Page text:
·         Third, for isolation, we should not allow any user to see transactions that have not yet been committed.

·         Fourth, for durability, we should use durable media – preferably write-once append storage.

From these observations, it seems clear that a database should record its durable transactions in a non-overlapping manner.

·         If transactions in progress overlap in time, they cannot both commit if they conflict: and if they don’t conflict, it does not matter which one is recorded first.

·         The simplest order for writing is that of the transaction commit.

·         If we are writing some changes that we prepared earlier, the validation step must ensure that it depends on nothing that has changed in the meantime, so that our change can seem to date from the time it was  committed rather than first considered.

·         Effectively we need to reorder overlapping transactions as we commit them.

These few rules guarantee actual serialization of transactions for a single transaction log (sometimes called a single transaction master). It obviously does not matter where the transactions are coming from.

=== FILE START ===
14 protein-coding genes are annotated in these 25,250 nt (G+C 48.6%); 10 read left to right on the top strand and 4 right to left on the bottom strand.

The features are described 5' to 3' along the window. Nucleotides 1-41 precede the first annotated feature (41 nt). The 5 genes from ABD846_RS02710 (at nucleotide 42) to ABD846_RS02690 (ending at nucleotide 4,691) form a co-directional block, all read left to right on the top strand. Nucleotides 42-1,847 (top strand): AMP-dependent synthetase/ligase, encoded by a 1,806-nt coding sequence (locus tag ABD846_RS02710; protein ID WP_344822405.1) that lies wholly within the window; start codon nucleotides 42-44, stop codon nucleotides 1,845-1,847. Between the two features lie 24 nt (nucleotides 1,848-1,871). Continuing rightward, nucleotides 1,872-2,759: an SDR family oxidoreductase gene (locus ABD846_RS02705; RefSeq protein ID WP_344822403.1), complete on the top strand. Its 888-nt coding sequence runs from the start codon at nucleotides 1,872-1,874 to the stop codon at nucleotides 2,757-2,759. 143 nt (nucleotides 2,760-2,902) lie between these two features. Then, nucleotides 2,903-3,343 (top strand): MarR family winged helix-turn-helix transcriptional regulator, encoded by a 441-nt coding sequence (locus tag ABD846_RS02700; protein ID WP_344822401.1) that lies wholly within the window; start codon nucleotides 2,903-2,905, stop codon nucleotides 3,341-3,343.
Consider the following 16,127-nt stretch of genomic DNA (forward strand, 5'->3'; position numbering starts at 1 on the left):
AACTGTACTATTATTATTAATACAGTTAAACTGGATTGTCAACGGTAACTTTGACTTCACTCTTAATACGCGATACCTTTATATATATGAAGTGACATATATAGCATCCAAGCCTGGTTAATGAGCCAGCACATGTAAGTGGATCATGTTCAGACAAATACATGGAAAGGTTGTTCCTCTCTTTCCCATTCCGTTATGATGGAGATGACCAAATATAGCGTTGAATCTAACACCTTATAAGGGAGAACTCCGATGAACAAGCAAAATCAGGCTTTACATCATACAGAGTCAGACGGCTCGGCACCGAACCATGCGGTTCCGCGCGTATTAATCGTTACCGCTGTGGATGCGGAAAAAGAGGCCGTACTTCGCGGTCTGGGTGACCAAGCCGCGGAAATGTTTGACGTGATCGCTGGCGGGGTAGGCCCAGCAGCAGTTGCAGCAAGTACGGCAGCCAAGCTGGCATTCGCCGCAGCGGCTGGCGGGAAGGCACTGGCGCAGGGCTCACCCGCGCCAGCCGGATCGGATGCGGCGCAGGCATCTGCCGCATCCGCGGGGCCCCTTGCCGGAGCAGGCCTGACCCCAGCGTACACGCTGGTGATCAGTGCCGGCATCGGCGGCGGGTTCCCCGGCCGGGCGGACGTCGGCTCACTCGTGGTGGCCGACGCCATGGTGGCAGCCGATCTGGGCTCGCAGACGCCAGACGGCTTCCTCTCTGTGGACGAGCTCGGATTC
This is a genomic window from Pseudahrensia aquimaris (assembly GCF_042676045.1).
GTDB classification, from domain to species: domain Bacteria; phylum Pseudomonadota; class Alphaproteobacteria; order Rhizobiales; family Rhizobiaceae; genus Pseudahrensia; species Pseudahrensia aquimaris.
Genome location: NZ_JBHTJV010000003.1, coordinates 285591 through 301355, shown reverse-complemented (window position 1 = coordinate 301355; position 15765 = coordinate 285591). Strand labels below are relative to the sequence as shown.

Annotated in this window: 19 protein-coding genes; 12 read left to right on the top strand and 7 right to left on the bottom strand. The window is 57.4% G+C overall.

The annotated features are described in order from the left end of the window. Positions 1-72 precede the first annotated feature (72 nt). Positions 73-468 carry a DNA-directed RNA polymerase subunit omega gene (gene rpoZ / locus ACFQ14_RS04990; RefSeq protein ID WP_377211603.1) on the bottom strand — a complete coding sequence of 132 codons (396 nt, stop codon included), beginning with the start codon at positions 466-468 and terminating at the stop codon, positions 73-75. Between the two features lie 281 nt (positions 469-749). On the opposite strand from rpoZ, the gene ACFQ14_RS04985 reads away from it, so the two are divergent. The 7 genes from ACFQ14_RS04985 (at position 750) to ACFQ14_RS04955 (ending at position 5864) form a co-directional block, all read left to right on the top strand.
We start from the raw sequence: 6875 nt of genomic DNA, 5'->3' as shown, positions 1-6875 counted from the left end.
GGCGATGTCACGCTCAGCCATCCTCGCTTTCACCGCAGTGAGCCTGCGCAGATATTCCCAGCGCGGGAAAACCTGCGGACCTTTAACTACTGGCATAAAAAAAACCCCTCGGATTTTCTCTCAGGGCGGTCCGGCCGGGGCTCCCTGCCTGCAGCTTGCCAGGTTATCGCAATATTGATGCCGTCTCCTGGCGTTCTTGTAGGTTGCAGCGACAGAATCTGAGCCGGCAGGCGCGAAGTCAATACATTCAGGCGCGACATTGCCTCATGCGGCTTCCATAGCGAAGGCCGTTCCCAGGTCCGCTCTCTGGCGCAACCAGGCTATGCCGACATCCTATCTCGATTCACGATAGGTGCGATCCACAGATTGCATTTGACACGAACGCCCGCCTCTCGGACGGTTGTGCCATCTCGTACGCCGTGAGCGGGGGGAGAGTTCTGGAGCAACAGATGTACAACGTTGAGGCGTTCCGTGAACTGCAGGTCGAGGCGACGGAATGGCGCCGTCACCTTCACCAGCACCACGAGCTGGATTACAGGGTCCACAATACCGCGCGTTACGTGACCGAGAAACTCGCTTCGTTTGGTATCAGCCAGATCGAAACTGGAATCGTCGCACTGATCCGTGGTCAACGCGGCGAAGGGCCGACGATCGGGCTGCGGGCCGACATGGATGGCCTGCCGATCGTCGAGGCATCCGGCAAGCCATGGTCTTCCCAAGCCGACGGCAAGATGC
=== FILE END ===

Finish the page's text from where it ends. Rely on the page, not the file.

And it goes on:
But if a transaction is trying to commit changes to more than one transaction log, things are very difficult (the notorious two-army problem). If messages between autonomous actors can get lost, then inconsistencies are inevitable. The best solution is to have a DBMS act as transaction master for every piece of data  For safety any transaction should have at most one  remote participant, and more complex transactions can be implemented as a sequence of such one-way dependency transactions. 

The transaction log

The first was about the transaction log. In Pyrrho the transaction log defines the content of the database (it is the only thing stored on disk).